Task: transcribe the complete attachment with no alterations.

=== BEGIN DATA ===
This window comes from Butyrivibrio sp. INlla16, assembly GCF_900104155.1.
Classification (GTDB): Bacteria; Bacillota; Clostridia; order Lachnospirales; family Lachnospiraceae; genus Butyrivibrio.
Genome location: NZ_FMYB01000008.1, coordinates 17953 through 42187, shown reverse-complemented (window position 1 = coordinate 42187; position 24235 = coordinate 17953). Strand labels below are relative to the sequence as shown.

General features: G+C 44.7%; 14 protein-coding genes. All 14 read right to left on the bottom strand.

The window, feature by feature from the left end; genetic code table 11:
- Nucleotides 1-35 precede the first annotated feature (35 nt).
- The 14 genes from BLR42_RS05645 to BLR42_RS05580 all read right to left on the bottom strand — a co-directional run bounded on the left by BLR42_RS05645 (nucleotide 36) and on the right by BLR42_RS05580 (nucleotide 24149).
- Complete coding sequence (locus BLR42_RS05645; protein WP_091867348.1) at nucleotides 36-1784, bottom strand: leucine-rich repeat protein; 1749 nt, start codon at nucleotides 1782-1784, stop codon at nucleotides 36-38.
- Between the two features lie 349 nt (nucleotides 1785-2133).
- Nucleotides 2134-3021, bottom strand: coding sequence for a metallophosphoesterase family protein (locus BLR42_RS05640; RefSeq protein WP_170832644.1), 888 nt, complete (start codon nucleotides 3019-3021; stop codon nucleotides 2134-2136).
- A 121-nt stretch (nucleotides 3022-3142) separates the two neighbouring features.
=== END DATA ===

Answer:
This window comes from Butyrivibrio sp. INlla16, assembly GCF_900104155.1.
Classification (GTDB): Bacteria; Bacillota; Clostridia; order Lachnospirales; family Lachnospiraceae; genus Butyrivibrio.
Genome location: NZ_FMYB01000008.1, coordinates 17953 through 42187, shown reverse-complemented (window position 1 = coordinate 42187; position 24235 = coordinate 17953). Strand labels below are relative to the sequence as shown.

General features: G+C 44.7%; 14 protein-coding genes. All 14 read right to left on the bottom strand.

The window, feature by feature from the left end; genetic code table 11:
- Nucleotides 1-35 precede the first annotated feature (35 nt).
- The 14 genes from BLR42_RS05645 to BLR42_RS05580 all read right to left on the bottom strand — a co-directional run bounded on the left by BLR42_RS05645 (nucleotide 36) and on the right by BLR42_RS05580 (nucleotide 24149).
- Complete coding sequence (locus BLR42_RS05645; protein WP_091867348.1) at nucleotides 36-1784, bottom strand: leucine-rich repeat protein; 1749 nt, start codon at nucleotides 1782-1784, stop codon at nucleotides 36-38.
- Between the two features lie 349 nt (nucleotides 1785-2133).
- Nucleotides 2134-3021, bottom strand: coding sequence for a metallophosphoesterase family protein (locus BLR42_RS05640; RefSeq protein WP_170832644.1), 888 nt, complete (start codon nucleotides 3019-3021; stop codon nucleotides 2134-2136).
- A 121-nt stretch (nucleotides 3022-3142) separates the two neighbouring features.